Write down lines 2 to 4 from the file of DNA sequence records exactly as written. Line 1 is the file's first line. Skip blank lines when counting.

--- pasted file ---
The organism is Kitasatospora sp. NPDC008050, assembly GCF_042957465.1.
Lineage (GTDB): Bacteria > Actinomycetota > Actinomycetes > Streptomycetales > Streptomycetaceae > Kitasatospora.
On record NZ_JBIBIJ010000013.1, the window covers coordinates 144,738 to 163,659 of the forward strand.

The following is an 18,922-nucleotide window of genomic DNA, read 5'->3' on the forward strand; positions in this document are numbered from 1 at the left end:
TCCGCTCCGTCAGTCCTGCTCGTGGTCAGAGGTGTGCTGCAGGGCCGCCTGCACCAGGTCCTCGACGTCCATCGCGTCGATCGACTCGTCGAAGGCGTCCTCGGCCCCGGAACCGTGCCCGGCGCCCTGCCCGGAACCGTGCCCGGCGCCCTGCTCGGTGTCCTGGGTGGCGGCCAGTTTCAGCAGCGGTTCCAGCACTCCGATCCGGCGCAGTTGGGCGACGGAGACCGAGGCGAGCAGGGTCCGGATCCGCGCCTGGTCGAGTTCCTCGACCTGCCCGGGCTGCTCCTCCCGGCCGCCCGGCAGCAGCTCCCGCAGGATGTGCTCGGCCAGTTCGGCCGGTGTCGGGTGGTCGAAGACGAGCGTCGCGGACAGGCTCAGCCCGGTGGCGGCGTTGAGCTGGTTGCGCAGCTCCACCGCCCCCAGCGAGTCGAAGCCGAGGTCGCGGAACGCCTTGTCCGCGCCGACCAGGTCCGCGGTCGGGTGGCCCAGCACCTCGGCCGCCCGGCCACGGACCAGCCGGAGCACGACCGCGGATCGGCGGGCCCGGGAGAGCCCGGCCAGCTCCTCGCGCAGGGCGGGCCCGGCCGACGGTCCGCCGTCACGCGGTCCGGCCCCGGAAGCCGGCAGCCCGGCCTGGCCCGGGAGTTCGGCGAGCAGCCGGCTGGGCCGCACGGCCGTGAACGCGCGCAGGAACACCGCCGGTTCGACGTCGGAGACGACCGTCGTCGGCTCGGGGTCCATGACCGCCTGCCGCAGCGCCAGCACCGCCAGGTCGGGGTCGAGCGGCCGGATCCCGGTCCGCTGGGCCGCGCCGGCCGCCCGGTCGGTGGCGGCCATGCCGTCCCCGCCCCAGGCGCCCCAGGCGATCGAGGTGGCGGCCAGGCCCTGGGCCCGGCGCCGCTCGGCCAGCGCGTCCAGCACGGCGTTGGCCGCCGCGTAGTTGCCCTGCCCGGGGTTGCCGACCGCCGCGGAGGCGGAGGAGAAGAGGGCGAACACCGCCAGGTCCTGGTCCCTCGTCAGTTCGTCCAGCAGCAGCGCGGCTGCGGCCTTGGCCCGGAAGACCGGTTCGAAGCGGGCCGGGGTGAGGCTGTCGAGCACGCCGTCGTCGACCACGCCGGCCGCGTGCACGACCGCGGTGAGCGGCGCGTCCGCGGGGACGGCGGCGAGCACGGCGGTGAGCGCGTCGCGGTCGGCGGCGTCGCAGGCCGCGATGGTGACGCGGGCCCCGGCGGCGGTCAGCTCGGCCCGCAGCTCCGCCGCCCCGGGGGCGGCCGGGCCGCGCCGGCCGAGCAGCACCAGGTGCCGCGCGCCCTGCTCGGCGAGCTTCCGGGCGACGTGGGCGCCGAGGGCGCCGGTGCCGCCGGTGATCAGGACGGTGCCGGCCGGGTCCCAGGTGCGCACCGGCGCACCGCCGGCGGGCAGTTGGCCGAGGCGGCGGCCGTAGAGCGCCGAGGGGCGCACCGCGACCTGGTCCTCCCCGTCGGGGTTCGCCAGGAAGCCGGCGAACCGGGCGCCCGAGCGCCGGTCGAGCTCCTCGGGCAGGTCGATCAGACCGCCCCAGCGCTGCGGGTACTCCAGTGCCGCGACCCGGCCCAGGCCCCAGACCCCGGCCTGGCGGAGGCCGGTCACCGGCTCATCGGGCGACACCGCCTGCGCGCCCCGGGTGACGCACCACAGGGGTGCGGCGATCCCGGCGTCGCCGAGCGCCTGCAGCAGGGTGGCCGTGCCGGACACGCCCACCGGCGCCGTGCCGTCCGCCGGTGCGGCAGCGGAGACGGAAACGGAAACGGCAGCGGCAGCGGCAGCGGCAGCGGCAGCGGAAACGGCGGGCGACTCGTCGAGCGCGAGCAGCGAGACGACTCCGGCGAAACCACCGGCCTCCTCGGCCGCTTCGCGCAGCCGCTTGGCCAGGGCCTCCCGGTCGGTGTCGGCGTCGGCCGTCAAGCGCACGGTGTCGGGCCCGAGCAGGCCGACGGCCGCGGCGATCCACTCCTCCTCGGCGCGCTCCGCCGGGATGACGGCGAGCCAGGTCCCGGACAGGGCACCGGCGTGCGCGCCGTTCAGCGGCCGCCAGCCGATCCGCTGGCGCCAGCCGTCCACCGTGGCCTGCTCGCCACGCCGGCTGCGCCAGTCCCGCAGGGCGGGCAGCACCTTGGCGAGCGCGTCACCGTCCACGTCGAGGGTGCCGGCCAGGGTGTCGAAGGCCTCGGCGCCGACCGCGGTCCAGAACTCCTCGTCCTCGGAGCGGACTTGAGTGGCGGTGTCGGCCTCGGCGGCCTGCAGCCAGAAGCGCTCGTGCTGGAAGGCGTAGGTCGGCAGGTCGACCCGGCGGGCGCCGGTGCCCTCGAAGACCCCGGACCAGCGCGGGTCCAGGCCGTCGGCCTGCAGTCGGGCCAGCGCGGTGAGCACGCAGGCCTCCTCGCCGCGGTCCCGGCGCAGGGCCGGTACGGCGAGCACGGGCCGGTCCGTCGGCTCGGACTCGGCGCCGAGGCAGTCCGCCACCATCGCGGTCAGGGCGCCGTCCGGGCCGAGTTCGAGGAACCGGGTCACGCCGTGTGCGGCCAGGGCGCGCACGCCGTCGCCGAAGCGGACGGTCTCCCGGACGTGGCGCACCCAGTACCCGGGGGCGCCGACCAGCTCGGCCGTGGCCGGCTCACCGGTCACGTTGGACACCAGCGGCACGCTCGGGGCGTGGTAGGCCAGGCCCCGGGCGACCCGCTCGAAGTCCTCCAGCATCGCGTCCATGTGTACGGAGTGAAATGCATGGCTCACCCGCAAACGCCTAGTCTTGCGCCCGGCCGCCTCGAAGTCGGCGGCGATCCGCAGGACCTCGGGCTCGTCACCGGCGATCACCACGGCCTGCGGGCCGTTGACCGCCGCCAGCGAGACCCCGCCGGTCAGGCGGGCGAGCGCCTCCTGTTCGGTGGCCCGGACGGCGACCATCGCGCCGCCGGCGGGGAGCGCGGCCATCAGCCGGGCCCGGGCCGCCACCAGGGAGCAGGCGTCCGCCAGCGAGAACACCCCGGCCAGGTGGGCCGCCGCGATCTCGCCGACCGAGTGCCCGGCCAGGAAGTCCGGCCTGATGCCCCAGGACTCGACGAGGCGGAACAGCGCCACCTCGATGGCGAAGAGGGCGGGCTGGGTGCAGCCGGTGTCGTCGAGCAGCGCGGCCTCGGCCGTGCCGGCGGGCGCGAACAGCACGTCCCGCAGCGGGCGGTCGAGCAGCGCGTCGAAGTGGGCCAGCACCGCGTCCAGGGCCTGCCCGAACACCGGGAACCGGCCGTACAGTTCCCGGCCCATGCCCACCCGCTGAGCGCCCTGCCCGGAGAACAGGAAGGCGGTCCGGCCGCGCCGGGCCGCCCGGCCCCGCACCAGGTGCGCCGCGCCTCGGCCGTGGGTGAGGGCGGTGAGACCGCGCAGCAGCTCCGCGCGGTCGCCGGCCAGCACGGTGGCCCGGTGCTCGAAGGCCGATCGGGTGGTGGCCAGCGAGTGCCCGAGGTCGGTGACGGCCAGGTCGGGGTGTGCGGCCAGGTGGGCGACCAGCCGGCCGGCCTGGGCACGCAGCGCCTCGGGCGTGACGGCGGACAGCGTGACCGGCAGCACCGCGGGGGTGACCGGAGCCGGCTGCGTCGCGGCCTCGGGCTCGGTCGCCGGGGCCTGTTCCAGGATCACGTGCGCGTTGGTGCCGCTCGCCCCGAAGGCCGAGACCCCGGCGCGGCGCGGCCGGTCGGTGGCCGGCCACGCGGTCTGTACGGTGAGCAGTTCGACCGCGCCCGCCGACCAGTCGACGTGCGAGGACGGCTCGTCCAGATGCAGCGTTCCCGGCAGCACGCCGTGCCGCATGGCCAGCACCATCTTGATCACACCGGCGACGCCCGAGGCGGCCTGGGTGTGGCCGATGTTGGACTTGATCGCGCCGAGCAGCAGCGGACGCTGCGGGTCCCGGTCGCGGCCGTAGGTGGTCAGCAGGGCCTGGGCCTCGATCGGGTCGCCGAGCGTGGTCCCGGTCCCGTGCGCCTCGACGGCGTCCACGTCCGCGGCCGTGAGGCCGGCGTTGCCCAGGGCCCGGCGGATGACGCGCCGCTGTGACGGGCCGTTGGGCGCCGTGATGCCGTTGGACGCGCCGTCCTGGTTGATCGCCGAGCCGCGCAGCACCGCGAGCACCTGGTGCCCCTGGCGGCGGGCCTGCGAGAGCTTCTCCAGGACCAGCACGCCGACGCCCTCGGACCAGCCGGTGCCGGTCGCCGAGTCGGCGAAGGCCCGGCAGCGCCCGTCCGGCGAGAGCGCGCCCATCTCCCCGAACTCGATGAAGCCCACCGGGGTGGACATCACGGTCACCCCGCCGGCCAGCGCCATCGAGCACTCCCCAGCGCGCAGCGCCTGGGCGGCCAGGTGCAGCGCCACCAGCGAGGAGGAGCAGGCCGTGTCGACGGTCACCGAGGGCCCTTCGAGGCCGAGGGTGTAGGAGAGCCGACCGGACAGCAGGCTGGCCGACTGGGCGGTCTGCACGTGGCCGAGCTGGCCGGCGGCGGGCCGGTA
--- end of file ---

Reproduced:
Lineage (GTDB): Bacteria > Actinomycetota > Actinomycetes > Streptomycetales > Streptomycetaceae > Kitasatospora.
On record NZ_JBIBIJ010000013.1, the window covers coordinates 144,738 to 163,659 of the forward strand.

The following is an 18,922-nucleotide window of genomic DNA, read 5'->3' on the forward strand; positions in this document are numbered from 1 at the left end: